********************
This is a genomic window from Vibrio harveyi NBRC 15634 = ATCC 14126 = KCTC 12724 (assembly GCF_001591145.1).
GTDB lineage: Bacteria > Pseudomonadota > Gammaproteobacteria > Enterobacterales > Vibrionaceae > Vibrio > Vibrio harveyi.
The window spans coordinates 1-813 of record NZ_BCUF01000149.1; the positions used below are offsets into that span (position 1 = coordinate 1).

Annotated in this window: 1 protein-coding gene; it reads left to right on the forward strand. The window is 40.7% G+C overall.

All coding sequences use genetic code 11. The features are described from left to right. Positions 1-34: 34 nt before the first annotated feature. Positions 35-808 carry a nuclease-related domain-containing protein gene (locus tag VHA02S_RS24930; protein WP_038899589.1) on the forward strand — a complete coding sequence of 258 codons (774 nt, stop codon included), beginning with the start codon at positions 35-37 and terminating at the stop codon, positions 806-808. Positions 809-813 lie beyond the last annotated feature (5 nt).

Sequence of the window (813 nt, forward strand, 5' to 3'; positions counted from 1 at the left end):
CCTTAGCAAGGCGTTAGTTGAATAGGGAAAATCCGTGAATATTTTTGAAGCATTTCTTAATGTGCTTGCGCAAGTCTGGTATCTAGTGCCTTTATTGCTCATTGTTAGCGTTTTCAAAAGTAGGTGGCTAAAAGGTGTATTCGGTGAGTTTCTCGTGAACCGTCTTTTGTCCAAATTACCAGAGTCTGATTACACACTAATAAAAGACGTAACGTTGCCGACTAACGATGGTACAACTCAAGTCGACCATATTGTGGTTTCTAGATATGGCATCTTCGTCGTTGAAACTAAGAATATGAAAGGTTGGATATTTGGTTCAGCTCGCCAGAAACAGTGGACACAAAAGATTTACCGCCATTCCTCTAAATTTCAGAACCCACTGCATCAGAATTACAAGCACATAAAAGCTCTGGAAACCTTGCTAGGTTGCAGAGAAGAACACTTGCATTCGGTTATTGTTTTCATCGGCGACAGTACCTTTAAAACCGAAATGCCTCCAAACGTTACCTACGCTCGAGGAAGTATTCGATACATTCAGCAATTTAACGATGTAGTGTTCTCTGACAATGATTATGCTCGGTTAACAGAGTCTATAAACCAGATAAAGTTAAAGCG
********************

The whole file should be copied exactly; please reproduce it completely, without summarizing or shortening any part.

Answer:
This is a genomic window from Vibrio harveyi NBRC 15634 = ATCC 14126 = KCTC 12724 (assembly GCF_001591145.1).
GTDB lineage: Bacteria > Pseudomonadota > Gammaproteobacteria > Enterobacterales > Vibrionaceae > Vibrio > Vibrio harveyi.
The window spans coordinates 1-813 of record NZ_BCUF01000149.1; the positions used below are offsets into that span (position 1 = coordinate 1).

Annotated in this window: 1 protein-coding gene; it reads left to right on the forward strand. The window is 40.7% G+C overall.

All coding sequences use genetic code 11. The features are described from left to right. Positions 1-34: 34 nt before the first annotated feature. Positions 35-808 carry a nuclease-related domain-containing protein gene (locus tag VHA02S_RS24930; protein WP_038899589.1) on the forward strand — a complete coding sequence of 258 codons (774 nt, stop codon included), beginning with the start codon at positions 35-37 and terminating at the stop codon, positions 806-808. Positions 809-813 lie beyond the last annotated feature (5 nt).

Sequence of the window (813 nt, forward strand, 5' to 3'; positions counted from 1 at the left end):
CCTTAGCAAGGCGTTAGTTGAATAGGGAAAATCCGTGAATATTTTTGAAGCATTTCTTAATGTGCTTGCGCAAGTCTGGTATCTAGTGCCTTTATTGCTCATTGTTAGCGTTTTCAAAAGTAGGTGGCTAAAAGGTGTATTCGGTGAGTTTCTCGTGAACCGTCTTTTGTCCAAATTACCAGAGTCTGATTACACACTAATAAAAGACGTAACGTTGCCGACTAACGATGGTACAACTCAAGTCGACCATATTGTGGTTTCTAGATATGGCATCTTCGTCGTTGAAACTAAGAATATGAAAGGTTGGATATTTGGTTCAGCTCGCCAGAAACAGTGGACACAAAAGATTTACCGCCATTCCTCTAAATTTCAGAACCCACTGCATCAGAATTACAAGCACATAAAAGCTCTGGAAACCTTGCTAGGTTGCAGAGAAGAACACTTGCATTCGGTTATTGTTTTCATCGGCGACAGTACCTTTAAAACCGAAATGCCTCCAAACGTTACCTACGCTCGAGGAAGTATTCGATACATTCAGCAATTTAACGATGTAGTGTTCTCTGACAATGATTATGCTCGGTTAACAGAGTCTATAAACCAGATAAAGTTAAAGCG